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3. We had not been long in the camp, when a party set out in quest of a bee-tree; and being curious to witness the sport, I gladly accepted an invitation to accompany them. The party was headed by a veteran bee-hunter, a tall, lank fellow, with a home-spun garb, that hung loosely about his limbs, and with a straw hat, shaped not unlike a bee-hive. A comrade, equally uncouth in garb, and without a hat, straddled along at his heels, with a long rifle on his shoulder. To these succeeded half a dozen others, some with axes, and some with rifles; for no one stirs far from the camp without his fire-arms, so as to be ready either for wild deer or wild Indians.

4. After proceeding for some distance, we came to an open glade on the skirts of the forest. Here our leader halted, and then advanced quietly to a low bush, on the top of which he placed a piece of honey-comb. This, I found, was the bait or lure for the wild bees. Several were soon humming about it, and diving into the cells. When they had laden themselves with honey, they would rise into the air, and dart off in a straight line, almost with the + velocity of a bullet. The hunters watched attentively the course they took, and then set off in the same direction, stumbling along over twisted roots and fallen trees, with their


turned up to the sky. In this way, they traced the honey-laden bees to their hive, in the hollow trunk of a blasted oak, where, after buzzing about for a moment, they entered a hole, about sixty feet from the ground.

5. Two of the bee-hunters now plied their axes vigorously at the foot of the tree, to level it with the ground. The mere spectators and tamateurs, in the meantime, drew off to a cautious distance, to be out of the way of the falling of the tree, and the vengeance of its inmates. The jarring blows of the ax seemed to have no effect in alarming or disturbing this most industrious community. They continued to ply at their usual occupations ; some arriving, full freighted, into port, others sallying forth, on new expeditions, like so many merchantmen in a money-making metropolis, little suspicious of impending bankruptcy and downfall. Even a loud crack, which announced the disrupture of the trunk, failed to divert their attention from the intense pursuit of gain. At length, down came the tree, with a tremendous crash, bursting open from end to end, and displaying all the hoarded treasures of the commonwealth.

6. One of the hunters immediately ran up with a wisp of lighted hay, as a defense against the bees. The latter, however, made no attack, and sought no revenge; they seemed stupefied by the +catastrophe, and unsuspicious of its cause, and remained crawling and buzzing about the ruins, without offering us any + molestation. Every one of the party now fell to, with spoon and hunting-knife,

to scoop out the +fakes of honey-comb, with which the hollow trunk was stored. Some of them were of old date, and a deep brown color; others were beautifully white, and the honey in their cells was almost limpid. Such of the combs as were entire were placed in camp-kettles, to be conveyed to the encampment; those which had been shivered in the fall were devoured upon the spot. Every stark bee-hunter was to be seen with a rich morsel in his hand, dripping about his fingers, and disappearing as rapidly as a cream-tart before the holiday appetite of a school-boy.

7. Nor was it the bee-hunters alone, that profited by the downfall of this industrious +community. As if the bees would carry through the similitude of their habits with those of laborious and gainful man, I beheld numbers from rival hives, arriving on eager wing, to enrich themselves with the ruin of their neighbors. These busied themselves as eagerly and cheerfully, as so many wreckers on an Indiaman that has been driven on shore; plunging into the cells of the broken honey-combs, + banqueting greedily on the spoil, and then winging their way, full freighted, to their homes. As to the poor proprietors of the ruin, they seemed to have no heart to do any thing, not even to taste the + nectar that flowed around them; but crawled backward and forward, in vacant desolation, as I have seen a poor fellow with his hands in his breeches' pocket, whistling vacantly and despondingly, about the ruins of his house that had been burnt.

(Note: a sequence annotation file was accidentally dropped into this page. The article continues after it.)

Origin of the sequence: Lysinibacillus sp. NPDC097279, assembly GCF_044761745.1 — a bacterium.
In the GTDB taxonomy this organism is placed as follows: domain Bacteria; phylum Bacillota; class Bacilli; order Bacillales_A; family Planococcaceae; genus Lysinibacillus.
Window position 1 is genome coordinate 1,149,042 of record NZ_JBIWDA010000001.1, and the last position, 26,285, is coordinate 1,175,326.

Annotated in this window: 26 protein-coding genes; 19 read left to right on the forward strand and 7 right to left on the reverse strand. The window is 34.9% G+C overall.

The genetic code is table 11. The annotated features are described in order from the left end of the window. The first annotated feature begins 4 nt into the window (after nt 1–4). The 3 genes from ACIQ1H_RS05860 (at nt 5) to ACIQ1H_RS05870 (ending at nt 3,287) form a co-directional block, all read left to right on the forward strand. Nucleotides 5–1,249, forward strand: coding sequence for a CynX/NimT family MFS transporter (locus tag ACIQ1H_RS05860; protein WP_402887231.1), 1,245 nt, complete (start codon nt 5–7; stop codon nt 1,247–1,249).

8. It is difficult to describe the bewilderment and confusion of the bees of the bankrupt hive, who had been absent at the time of the catastrophe, and who arrived from time to time, with full cargoes from abroad. At first they wheeled about in the air, in the place where their fallen tree had once reared its head, astonished at finding it all a + vacuum. At length, as if comprehending their disaster, they settled down in clusters, on a dry branch of a neighboring tree, from whence they seemed to contemplate the prostrate ruin, and to buzz forth doleful lamentations over the downfall of their republic. It was a scene, on which the “melancholy Jacques” might have + moralized by the hour.

9. We now abandoned the place, leaving much honey in the hollow of the tree. “ It will all be cleared off by varmint,” said one of the rangers.

What vermin?” asked I. “Oh, bears, and skunks, and raccoons, and ’possums,” said he: “ the bears is the knowingest varmint for finding out a bee-tree in the world. They'll gnaw for days together at the trunk, till they make a hole big enough to get in their paws, and then they 'll haul out honey, bees, and all.


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MECHANICAL WONDERS OF A FEAT HER. 1. Every single feather is a + mechanical wonder. If we look at the quill, we find properties not easily brought together, strength and lightness. I know few things more remarkable, than the strength and lightness of the very pen with which I am now writing. If we cast our eye toward the upper part of the stem, we see a material made for the purpose, used in no other class of animals, and in no other part of birds; tough, light, pliant, *elastic. The pith, also, which feeds the feathers, is neither bone, flesh, membrane, nor +tendon.